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White Panda – “Nightcub” album review


by Adriana Roberts

It’s time for the White Panda “Nightcub” review post. First off, I’m feeling pretty stupid that I actually paid $10 for an album I could have just downloaded for free off of Bandcamp.

The Kickstarter campaign for White Panda to produce a mashup album filled with music he doesn’t have the rights to — which raised a shocking $100,000 — certainly implied that the only way one would be able to get this album would be to contribute to his Kickstarter. Hmmm….

Side-eye not withstanding, let’s get to the good stuff first: It’s a SOLID mashup album, firmly in the Bootie Mashup pop-friendly party zone of “throwback meets current,” all mega-mixed into a quick-cut (i.e. Girl Talk) style that only gives about 1-1/2 minutes for each mashup.

Overall, a fun party mixtape for an audience of people who haven’t heard any mashups since the last White Panda album. So basically: mashups for people who don’t listen to mashups, or, early ’10s college kids trying to relive their party years. The thing is, it’s 2021. The internet is literally FILLED with mashups. If White Panda was actually a part of the mashup community, he might have tried a little harder to find more interesting or underused sources.

And this is the problem with mashup producers who exist in their own little bubble worlds, who don’t participate in the greater mashup culture — they have no clue that what they’re doing is utterly derivative of what’s been done before. Over and over. How else can one explain all the overused songs on “Nightcub?” White Panda might be unaware that nearly everything on this album has been mashed-up to death, so it sadly comes off as “bringing nothing new to the table.”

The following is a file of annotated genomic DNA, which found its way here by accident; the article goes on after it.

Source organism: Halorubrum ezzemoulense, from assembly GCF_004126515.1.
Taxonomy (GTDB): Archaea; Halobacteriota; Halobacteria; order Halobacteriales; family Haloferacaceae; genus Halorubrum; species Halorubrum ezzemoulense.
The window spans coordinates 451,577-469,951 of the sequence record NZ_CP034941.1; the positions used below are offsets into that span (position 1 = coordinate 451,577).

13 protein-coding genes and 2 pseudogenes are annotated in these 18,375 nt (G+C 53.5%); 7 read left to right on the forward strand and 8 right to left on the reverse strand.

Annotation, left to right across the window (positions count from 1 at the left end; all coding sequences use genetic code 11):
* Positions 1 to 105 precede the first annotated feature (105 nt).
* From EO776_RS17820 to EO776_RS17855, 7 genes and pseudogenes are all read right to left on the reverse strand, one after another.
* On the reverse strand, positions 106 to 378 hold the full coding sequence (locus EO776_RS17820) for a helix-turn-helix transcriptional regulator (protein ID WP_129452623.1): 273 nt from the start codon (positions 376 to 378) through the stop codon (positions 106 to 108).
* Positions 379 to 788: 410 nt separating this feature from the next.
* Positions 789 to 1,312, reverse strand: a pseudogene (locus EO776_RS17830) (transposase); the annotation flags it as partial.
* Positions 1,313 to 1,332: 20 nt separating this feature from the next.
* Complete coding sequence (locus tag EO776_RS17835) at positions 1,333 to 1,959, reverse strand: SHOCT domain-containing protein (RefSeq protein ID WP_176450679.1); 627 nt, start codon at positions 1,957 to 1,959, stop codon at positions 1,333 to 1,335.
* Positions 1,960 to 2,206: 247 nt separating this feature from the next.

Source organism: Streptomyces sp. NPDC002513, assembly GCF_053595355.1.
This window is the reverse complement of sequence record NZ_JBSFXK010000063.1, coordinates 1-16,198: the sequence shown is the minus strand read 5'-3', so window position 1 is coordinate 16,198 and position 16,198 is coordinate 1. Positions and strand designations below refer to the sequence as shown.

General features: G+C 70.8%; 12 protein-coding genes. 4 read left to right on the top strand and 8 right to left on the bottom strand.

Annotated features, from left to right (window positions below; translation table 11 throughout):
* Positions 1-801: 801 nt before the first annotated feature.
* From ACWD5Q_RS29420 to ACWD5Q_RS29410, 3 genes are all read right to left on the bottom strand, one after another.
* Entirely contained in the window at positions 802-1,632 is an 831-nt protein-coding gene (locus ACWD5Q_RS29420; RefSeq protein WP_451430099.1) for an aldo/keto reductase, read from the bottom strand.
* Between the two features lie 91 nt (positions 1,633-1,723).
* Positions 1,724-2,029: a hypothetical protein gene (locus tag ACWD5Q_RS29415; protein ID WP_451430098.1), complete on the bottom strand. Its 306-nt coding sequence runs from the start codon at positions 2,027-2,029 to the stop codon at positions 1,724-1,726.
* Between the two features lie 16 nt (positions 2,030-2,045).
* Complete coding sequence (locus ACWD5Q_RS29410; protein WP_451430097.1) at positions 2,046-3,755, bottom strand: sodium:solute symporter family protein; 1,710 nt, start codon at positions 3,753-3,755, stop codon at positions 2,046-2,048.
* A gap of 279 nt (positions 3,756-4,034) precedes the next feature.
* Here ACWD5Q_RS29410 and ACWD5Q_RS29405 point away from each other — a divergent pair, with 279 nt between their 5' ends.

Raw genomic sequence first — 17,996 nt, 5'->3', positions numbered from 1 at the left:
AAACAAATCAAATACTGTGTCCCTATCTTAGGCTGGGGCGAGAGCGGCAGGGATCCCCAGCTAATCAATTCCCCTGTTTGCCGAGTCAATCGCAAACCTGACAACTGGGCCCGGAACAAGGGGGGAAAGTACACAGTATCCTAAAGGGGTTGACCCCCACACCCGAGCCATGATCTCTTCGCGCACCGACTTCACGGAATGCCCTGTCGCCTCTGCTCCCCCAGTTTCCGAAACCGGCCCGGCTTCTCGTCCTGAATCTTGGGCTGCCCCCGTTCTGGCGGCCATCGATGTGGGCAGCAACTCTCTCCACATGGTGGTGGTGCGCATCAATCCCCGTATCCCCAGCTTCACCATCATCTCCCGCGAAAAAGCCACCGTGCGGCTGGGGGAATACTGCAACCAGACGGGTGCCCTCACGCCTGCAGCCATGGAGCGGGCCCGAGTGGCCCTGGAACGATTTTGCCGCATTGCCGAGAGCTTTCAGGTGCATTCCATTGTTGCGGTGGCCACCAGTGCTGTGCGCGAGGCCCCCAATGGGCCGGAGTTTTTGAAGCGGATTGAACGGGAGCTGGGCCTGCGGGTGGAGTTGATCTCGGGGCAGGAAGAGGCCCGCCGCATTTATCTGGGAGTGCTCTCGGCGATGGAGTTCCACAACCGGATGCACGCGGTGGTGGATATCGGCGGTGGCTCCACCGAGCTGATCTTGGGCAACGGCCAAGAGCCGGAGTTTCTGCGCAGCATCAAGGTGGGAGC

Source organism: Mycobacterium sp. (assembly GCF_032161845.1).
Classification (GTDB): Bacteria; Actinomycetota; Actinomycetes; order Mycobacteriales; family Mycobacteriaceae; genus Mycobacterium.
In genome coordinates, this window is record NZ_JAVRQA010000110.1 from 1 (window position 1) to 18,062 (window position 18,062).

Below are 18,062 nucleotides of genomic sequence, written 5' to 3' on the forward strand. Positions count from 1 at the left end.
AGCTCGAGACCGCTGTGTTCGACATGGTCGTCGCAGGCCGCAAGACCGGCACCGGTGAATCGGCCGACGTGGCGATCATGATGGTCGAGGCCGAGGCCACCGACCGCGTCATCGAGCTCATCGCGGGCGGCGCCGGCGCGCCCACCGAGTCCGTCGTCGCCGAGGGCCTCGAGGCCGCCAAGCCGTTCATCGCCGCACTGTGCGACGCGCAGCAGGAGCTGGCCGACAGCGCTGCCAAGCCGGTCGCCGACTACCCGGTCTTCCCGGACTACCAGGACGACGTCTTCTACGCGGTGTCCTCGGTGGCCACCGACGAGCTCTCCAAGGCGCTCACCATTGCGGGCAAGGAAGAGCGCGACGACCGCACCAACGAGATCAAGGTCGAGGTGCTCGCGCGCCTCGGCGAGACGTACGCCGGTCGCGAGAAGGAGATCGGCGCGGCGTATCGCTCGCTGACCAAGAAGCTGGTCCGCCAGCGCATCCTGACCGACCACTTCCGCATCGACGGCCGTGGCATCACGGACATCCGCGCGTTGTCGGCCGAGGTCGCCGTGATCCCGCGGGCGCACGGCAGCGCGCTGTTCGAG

That said, there are a few surprises sprinkled in. Really wasn’t expecting to hear the Zac Brown Band mashed up with Afrojack and the editing on Third Eye Blind’s “doo-doots” is chef’s kiss. But those moments are few and fleeting — Neil Cicierega may be a bit too “soundclown” for our tastes, but at least he keeps things interesting. Instead, this is like a catalog of the most overused stems from the past 10 years.

I mean, don’t get me wrong, it’s not bad — it’s produced well, has some good moments, and it’s all tagged with the sources too (you know how we LOVE that!) But knowing he got $100K and spent 6 months working on this, I was really hoping for MORE than just simply “a solid effort.” 

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